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Polish Essentials 😉
A few (obvious and less obvious) facts and tips about Poland that may make your stay here easier and more enjoyable:
- Universal emergency phone number is 112 (free of charge).
- The Republic of Poland (Poland in short) is a member state of the European Union (EU), Schengen Area and the North Atlantic Treaty Organisation (NATO).
- Time zone in August is the Central European Summer Time (CEST) – BTW, please remember, we are a Central (not an Eastern) Europe country 😉
- Official language: Polish (see also below).
- Street traffic is right-sided, so always look left first when crossing the street! At pedestrian/zebra crossings, pedestrians have priority over cars but not over trams. Nevertheless, please always look both ways before crossing the street. Crossing the street when the red light is on is illegal.
- The currency is Polski Złoty (zł. or PLN). There are many bureaux de change (“kantor wymiany walut” or simply “kantor” in Polish) in the Old Town, but we advise to avoid those in the most touristy places (e.g. Floriańska Street or the Airport), as they tend to have unfavourable exchange rates and spreads, and they also often charge commission fees. However, there are places with good exchange rates, narrow spreads and no commission fees very close to the City Centre and they are worth a few minute walk from the Main Square (e.g. Kantor Merkury or Kantor Va Banque, both at Wielopole Street). Paypass payments with credit/debit cards and smartphones are very popular (in fact, they’ve been superseding cash payments).
- Debit/credit cards in other currencies are accepted in most places. In those cases, you can select if you want to pay in Polish Złoty or in your own currency. It is always advisable to select Polish Złoty because in that case it is applied the standard exchange rate. If you select your own currency, your bank may apply an inflated rate or fees.
- We use the Metric System, i.e. grams/kilograms (g/kg) for mass, metres/kilometres (m/km) for distance, and centigrade (°C) for temperature.
- Electric current is 230 (220–240) Volts and 50 MHz; electric sockets/power plugs are of the Type E (but Types C and F also work).
- Tap water is drinkable.
- Supermarkets and most shops are closed on Sunday and public holidays.
- Drinking alcohol in the streets (i.e. outside beer gardens) is prohibited.
- There are several useful websites and mobile phone applications that may help you to get around the city using public transportation (MPK in Polish). You may want to try https://jakdojade.pl/krakow website or their mobile phone application, or mobileMPK mobile phone application. This website shows the current position of buses and trams in a cute playful way: https://www.mapakrakow.pl. Tickets can be bought from ticket machines at bus/tram stops and also on buses/trams themselves. Please be aware that some ticket machines only accept payments by card. You may also rent city bicycles and electric scooters to swiftly get around the city (we don’t recommend renting a car, as traffic can be bad and finding a parking spot may also be annoying).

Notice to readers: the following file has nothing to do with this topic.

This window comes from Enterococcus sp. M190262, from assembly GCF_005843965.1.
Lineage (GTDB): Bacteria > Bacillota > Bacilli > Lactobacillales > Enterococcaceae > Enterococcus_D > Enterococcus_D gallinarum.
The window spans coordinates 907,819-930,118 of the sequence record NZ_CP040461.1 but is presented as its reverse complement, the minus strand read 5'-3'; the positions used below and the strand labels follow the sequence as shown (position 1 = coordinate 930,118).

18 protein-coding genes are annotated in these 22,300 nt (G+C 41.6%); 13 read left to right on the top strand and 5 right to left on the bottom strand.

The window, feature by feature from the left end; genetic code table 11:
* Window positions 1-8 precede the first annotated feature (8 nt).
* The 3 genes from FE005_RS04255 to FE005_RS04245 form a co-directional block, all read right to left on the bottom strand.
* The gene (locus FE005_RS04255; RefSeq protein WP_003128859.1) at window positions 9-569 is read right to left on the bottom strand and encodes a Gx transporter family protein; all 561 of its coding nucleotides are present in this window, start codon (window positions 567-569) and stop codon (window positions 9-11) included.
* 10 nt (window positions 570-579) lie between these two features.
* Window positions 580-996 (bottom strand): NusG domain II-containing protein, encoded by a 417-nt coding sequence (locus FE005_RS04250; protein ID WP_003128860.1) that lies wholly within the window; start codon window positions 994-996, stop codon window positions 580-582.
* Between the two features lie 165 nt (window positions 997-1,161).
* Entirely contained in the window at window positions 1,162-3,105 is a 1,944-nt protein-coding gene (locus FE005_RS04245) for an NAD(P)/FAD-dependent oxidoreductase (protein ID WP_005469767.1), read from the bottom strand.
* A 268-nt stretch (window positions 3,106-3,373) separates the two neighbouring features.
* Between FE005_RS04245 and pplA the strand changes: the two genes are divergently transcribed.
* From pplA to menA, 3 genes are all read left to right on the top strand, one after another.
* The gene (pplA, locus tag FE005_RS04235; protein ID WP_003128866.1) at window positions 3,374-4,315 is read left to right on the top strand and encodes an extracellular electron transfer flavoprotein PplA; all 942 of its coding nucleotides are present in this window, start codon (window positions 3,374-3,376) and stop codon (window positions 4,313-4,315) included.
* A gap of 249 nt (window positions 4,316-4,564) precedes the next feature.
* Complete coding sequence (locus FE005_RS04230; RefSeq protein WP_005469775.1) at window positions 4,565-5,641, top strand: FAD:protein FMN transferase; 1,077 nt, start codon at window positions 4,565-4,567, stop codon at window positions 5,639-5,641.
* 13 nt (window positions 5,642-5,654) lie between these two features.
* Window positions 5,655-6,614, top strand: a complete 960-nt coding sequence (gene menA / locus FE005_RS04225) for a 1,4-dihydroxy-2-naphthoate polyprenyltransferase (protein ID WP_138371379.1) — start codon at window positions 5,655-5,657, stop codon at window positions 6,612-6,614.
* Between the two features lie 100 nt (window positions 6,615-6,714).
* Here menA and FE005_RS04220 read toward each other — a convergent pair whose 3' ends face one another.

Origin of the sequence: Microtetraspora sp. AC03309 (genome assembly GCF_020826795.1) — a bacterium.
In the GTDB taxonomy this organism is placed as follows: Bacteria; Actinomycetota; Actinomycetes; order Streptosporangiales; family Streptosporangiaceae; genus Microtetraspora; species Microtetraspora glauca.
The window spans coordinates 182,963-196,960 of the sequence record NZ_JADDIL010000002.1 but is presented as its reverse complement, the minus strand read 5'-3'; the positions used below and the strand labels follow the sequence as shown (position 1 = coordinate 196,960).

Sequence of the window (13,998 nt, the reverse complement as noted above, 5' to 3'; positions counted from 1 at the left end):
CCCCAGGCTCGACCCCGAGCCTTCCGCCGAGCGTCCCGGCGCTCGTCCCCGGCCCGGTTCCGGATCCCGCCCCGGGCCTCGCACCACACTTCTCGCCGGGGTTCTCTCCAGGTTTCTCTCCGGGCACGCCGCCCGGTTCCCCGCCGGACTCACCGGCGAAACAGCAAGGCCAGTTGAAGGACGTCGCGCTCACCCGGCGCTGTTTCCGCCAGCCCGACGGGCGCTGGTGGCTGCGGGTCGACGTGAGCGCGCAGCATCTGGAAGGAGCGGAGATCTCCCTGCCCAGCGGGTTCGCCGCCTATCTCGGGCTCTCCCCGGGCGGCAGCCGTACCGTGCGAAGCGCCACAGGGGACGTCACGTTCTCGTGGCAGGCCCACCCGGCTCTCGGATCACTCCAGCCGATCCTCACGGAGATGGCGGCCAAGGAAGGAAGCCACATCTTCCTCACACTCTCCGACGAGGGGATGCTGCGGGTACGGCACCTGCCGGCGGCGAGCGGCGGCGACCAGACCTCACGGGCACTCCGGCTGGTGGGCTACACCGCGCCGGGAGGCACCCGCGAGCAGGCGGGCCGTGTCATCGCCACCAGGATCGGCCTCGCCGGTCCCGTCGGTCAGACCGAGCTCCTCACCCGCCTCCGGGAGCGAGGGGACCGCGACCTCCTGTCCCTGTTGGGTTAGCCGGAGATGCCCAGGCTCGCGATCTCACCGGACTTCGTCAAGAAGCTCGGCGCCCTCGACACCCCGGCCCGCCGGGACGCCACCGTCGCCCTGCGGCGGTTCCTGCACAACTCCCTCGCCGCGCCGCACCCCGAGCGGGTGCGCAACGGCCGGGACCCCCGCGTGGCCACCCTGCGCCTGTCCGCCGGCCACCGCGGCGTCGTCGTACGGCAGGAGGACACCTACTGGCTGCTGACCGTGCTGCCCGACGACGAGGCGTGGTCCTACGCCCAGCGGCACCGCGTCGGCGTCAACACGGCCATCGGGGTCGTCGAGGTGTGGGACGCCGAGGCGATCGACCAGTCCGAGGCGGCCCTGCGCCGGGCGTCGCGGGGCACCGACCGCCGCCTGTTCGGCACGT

Pronunciation survival guide
Due to exotic letter combinations, strange diacritic signs and too few vowels, Polish may seem unpronounceable at the first sight. However, if you master a few basic rules, most Polish words may suddenly become more friendly, and – believe it or not – pronounceable! 😉
Here’re some basic pronunciation rules that may help you to get around in Poland and/or even impress someone:
- a as “a” in the English “smart”
- ą is a nasal sound that is similar to the French “on” in “garçon”
- c is similar to the Italian “z” in “zucchero” or to the Greek “tz” in “tzatziki”
- ć (= ci) is similar to the Italian “ci” in “ciao”
- ch (= h) is similar to the English “h” in “house”
- cz as the English “ch” in “catch”
- dz sounds like a hard version of c
- dż as the English “g” in “gentle”
- e as in the English “e” in “met”
- ę is a nasal sound similar to the French “en”
- g as “g” in the English “garden”
- i as a short version of “ea” in the English “beach”
- j as “y” in the English “yes”
- ł as the English “w” in “would”
- ń as the English “new” or Spanish “ñ” in “España”
- o as in the English “o” in “port”
- ó (= u) it’s a short version of the English “oo” (as in “wood”)
- rz (= ż) as in the English “su” in “pleasure” or in the French “j” in “journal”
- si (= ś) as in English “su” in “sure”
- sz as in the English “sh” in “shop”
- ś (= si) – see si above
- u (= ó) – see ó above
- w as in the English “v” in “victory”
- y as in the English “y” in “syllable”
- ż (= rz) – see rz above
Thus, for example, Kraków is pronounced in Polish as “Krakoov”, not as “Krakau” as it might seem at first sight 😊